Saturday, October 21, 2006

Ask Yourself the Questions Posed by Bush

When Bush signed the Military Commissions Act into law he used, as Jeffrey Feldman points out, the frame of history. The same frame that led him to call the carnage of Iraq "a comma." Bush has faith that, ultimately, all his actions will have a good outcome, despite what temporary inconveniences they may create along the way. It's a wonderfully liberating way to look at the world. If Iraq's woes are healed any time in any distant future, then Bush can claim credit for having paved the way. I suppose Hitler could similarly claim credit for putting Germany on a path to its current democratic prosperity.

It's a completely consequence-free view of action. The way Bush sees it, the game is never lost, because it's never completed. There will always be more innings.

Bush looked back from a distant history when the U.S. will have defeated the evil-doers to justify his sacking of rights that have been part of our tradition since the Magna Carta.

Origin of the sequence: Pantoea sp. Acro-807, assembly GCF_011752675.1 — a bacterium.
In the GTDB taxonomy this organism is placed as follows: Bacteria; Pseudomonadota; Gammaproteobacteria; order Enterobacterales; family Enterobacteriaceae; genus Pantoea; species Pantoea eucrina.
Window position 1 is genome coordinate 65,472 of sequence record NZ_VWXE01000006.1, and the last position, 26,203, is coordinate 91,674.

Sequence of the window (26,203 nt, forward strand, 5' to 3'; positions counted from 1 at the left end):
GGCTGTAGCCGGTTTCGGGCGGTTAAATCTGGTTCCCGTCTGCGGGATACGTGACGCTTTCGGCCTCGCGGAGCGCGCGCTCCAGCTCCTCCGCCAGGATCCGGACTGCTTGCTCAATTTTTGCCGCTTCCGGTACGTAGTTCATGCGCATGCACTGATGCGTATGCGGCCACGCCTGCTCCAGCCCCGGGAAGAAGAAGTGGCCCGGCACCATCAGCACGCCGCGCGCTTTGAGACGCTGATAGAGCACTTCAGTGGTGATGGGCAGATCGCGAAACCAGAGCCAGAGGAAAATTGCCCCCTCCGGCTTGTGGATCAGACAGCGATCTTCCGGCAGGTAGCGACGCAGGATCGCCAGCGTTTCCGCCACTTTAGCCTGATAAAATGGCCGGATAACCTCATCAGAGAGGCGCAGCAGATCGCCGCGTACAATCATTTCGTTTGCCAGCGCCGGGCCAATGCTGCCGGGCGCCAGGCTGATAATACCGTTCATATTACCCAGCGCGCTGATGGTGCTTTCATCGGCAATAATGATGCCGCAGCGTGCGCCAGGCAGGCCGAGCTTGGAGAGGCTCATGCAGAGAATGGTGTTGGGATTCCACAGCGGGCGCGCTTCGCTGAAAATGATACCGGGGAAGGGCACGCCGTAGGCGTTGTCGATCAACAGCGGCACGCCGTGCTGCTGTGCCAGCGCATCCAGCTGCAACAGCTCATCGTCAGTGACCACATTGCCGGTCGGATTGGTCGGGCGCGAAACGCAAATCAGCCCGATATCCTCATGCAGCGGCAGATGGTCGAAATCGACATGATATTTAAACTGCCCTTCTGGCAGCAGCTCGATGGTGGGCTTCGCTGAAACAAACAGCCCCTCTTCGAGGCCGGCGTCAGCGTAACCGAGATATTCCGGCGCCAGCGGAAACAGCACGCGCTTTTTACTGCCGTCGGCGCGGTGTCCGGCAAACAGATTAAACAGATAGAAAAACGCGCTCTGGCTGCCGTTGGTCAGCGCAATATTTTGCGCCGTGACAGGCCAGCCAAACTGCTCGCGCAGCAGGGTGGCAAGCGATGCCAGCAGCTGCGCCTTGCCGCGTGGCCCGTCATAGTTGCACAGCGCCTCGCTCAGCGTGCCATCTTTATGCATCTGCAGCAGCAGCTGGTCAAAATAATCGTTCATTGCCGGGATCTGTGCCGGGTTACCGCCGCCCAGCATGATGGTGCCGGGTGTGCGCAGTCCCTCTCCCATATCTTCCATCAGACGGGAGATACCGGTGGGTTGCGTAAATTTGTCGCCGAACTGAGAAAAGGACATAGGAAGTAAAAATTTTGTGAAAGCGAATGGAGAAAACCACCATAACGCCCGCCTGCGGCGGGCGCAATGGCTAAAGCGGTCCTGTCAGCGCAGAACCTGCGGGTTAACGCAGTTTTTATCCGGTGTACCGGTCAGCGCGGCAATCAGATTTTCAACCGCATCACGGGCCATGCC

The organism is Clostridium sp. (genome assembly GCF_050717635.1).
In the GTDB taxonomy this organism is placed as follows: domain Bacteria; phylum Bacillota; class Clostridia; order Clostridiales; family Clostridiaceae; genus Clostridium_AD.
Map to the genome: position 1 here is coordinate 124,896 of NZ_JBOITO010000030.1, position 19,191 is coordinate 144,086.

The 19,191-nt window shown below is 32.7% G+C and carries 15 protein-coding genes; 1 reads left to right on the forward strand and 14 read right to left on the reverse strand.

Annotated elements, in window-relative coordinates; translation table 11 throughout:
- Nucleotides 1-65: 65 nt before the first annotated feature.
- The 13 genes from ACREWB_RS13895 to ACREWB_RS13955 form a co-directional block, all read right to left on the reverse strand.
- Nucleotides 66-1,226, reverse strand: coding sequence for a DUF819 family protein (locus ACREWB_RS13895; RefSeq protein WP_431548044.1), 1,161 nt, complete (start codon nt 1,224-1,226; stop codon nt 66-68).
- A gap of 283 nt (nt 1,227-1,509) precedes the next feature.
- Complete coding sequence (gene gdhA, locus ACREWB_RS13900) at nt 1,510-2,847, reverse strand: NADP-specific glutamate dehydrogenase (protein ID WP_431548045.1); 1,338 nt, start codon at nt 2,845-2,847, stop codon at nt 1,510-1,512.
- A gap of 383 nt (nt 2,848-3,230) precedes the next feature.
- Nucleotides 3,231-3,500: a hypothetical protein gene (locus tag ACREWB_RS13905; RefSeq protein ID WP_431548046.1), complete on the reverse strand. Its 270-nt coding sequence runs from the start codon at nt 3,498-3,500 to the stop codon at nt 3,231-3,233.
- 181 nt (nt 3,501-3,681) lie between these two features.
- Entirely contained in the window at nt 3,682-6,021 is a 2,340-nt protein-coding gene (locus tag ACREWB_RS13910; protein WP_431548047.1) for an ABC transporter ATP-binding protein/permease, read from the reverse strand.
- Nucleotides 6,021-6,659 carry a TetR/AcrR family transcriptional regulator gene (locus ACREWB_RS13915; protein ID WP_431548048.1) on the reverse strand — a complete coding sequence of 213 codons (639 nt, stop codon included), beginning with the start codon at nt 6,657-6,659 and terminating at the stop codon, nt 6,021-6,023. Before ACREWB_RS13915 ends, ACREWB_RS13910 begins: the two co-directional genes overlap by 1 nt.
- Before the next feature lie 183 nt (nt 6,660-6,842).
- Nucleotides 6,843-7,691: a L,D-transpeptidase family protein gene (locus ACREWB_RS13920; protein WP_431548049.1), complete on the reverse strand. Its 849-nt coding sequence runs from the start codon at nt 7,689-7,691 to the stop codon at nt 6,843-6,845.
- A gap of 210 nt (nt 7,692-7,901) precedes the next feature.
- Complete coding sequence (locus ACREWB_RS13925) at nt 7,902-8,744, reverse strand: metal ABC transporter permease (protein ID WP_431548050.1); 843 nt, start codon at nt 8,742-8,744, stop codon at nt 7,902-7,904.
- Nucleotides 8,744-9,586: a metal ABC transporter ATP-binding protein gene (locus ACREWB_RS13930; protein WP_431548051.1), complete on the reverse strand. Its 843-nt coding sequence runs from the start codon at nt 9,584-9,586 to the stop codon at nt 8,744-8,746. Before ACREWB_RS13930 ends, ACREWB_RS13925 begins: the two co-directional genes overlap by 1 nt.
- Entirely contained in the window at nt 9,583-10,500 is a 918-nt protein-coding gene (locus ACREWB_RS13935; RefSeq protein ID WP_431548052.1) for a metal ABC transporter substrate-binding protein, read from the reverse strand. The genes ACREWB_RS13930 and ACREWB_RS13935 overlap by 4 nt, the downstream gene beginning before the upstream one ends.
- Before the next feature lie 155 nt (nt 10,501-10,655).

Yet, with the distance of history, the questions will be narrowed and few: Did this generation of Americans take the threat seriously, and did we do what it takes to defeat that threat?

Let me propose a narrow view. Let's take those two questions out of the eschatological framework in which Bush posed them. Let's take them very literally and shine a cold light of irony on them.

It was Keith Olbermann who first called attention to the fact that those questions rightly point back to Bush himself.

We'll learn the answer on Nov. 7.

"Did this generation of Americans take the threat seriously?"

"Did we do what it takes to defeat the threat?"

Can you give more time and/or more money to defeat the Republican candidates for Senate, House, Governor, and Secretary of State?

Please, take the Bush threat seriously. And please, do what it takes to defeat it.

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